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I'm trying to pick measurements out of a string in my treetop grammar.

I'm trying to simply get all the different ways of saying 'inch', so my regular expression is


what I thought the above was saying was starts with 'in',may have either 'ches' or 'ch', and do a case-insensitive search

I've been trying to get this to work in http://rubular.com/, but haven't been able to.

Am I completely missing how regular expressions are supposed to work? I've tried all sorts of combinations with quotes, square braces, etc. etc. but no luck.

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You have an extra 'i' at the end of your regex. –  a'r Aug 2 '11 at 21:33

7 Answers 7

up vote 2 down vote accepted

You have too many |'s; | means or, so you match in followed by the empty string or ches or ch or the empty string. Then you follow it with i, so your regex will match ini, inchi, or inchesi.

You could use:


If you don't want to match in by itself then you could also use: inch(es)?

Also I believe your i is meant to mean case-insensitive, not match the character i. In whch case you should put it in the second box on rubular. After the /

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you can simplify that quite a bit


Should be enough.

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in the case of inches this will only match inch –  Pablo Fernandez Aug 2 '11 at 21:38
@Pablo Not true, it is greedy by default. It would only match inch if he had written inch(es)??, however, his regex won't match in by itself which I'm pretty sure the OP desired. –  Paulpro Aug 2 '11 at 21:40
You could express inches like 6 in, and your regex wouldn't count for that interpretation. –  Nick Radford Aug 2 '11 at 21:40
@PaulPRO indeed, you're right. It's in the in(ch|ches) that the first match is chosen, sorry. –  Pablo Fernandez Aug 2 '11 at 21:42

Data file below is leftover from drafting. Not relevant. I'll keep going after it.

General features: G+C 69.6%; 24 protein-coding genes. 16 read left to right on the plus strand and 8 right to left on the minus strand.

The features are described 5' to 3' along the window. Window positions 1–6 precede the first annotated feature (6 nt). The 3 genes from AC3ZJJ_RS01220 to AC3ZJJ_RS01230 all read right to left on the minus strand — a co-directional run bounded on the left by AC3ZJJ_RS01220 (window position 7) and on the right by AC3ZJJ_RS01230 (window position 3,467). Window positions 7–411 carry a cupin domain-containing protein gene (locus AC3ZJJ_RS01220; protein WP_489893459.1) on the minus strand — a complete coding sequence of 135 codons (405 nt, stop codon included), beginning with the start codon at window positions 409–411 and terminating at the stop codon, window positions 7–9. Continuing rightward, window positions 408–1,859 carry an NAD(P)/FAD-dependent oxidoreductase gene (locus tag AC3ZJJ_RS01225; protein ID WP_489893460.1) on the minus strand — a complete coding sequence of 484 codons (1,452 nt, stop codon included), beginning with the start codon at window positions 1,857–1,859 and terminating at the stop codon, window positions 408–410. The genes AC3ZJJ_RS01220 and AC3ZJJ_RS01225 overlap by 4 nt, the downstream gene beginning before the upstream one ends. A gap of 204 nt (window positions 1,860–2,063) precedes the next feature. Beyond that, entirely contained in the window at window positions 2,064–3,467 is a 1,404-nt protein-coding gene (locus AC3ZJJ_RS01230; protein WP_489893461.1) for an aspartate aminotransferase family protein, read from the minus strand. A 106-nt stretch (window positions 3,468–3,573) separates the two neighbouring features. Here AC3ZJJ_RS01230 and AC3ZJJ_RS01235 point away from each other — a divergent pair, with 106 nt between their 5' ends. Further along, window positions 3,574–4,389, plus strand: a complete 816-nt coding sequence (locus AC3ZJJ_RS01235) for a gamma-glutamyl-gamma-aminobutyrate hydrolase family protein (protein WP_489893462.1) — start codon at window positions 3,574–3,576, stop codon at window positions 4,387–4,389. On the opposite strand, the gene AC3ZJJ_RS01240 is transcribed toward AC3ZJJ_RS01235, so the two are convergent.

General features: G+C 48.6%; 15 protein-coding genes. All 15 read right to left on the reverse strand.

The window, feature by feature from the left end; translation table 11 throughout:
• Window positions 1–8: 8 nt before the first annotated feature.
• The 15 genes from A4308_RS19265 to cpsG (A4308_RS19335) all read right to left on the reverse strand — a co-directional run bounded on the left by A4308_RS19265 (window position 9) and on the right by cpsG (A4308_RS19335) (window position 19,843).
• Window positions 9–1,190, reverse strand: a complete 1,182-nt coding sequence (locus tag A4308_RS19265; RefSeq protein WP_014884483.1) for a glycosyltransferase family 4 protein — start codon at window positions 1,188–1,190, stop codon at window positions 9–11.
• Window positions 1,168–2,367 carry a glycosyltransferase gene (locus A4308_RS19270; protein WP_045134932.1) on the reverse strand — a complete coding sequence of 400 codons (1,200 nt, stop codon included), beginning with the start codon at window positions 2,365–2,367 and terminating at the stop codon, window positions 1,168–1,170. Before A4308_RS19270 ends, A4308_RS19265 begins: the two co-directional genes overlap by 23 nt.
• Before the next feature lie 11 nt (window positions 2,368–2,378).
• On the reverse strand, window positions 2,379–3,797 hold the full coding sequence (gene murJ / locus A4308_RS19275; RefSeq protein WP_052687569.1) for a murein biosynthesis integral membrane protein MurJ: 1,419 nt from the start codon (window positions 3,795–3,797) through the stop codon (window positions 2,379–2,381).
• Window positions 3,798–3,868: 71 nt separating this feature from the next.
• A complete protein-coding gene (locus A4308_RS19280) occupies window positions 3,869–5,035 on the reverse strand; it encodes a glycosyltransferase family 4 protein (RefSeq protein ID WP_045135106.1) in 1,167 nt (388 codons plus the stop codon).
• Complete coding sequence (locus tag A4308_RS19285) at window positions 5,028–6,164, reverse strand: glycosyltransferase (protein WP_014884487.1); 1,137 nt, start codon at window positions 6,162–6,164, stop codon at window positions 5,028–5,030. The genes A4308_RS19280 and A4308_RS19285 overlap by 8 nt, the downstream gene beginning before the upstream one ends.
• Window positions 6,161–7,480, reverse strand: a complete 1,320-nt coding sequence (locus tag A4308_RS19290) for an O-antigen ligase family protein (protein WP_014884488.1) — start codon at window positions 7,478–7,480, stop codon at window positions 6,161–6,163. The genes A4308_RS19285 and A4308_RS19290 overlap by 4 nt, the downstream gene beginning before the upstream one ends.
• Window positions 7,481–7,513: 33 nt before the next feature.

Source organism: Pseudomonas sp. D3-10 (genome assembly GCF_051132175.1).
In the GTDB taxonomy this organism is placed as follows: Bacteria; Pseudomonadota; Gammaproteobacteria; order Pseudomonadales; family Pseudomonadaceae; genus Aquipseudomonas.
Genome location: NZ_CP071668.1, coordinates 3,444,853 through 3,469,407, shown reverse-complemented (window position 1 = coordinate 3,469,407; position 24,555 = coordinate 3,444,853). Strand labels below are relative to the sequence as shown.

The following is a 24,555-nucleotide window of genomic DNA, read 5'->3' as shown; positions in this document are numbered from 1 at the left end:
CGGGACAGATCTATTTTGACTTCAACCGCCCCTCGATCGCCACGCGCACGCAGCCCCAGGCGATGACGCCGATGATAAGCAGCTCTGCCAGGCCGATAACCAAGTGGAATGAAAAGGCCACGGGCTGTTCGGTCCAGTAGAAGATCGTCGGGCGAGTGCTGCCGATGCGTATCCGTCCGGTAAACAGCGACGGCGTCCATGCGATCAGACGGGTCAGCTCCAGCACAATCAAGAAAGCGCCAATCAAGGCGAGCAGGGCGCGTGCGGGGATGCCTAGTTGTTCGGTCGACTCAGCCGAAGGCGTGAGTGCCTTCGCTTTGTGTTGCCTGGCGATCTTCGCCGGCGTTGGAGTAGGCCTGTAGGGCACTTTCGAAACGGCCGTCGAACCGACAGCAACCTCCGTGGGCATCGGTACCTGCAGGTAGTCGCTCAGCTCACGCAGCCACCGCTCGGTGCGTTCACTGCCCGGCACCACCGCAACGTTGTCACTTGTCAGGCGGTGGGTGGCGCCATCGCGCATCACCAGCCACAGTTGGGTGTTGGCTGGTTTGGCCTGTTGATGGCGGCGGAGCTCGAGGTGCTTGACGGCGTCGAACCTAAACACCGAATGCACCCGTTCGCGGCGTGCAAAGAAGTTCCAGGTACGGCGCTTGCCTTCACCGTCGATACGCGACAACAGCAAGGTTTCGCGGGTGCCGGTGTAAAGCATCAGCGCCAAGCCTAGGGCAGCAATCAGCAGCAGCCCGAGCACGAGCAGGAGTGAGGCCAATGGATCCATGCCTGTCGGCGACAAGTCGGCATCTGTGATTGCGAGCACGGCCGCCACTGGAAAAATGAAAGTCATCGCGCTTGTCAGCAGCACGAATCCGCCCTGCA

You only need the pipe character in the middle between each of your alternations:


Also, you might factor out the "ch":

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I would suggest the following, assuming the valid possibilities are "in", "inch", and "inches".

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Rubular Example


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| is a binary operator, it needs a value at both sides. If you want to deal with "in", then you should use the ? operator (zero or one ocurrences)


or even


Anyway for this kind of expression, I would favor the ease of read of

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Beside the other answers and the hint about | and option i.

Perhaps you need also a test of the characters in front. Just think to a phrase like if it comes to the pinch, you find a measurement

My 2nd regex checks for leading spaces or digits. Perhaps you need also a \A for the begin of a string.

  'if it comes to the pinch, you find a measurement',
  '5 inches',
  puts phrase
      if phrase =~ regex
        puts "-> hits #{regex}"
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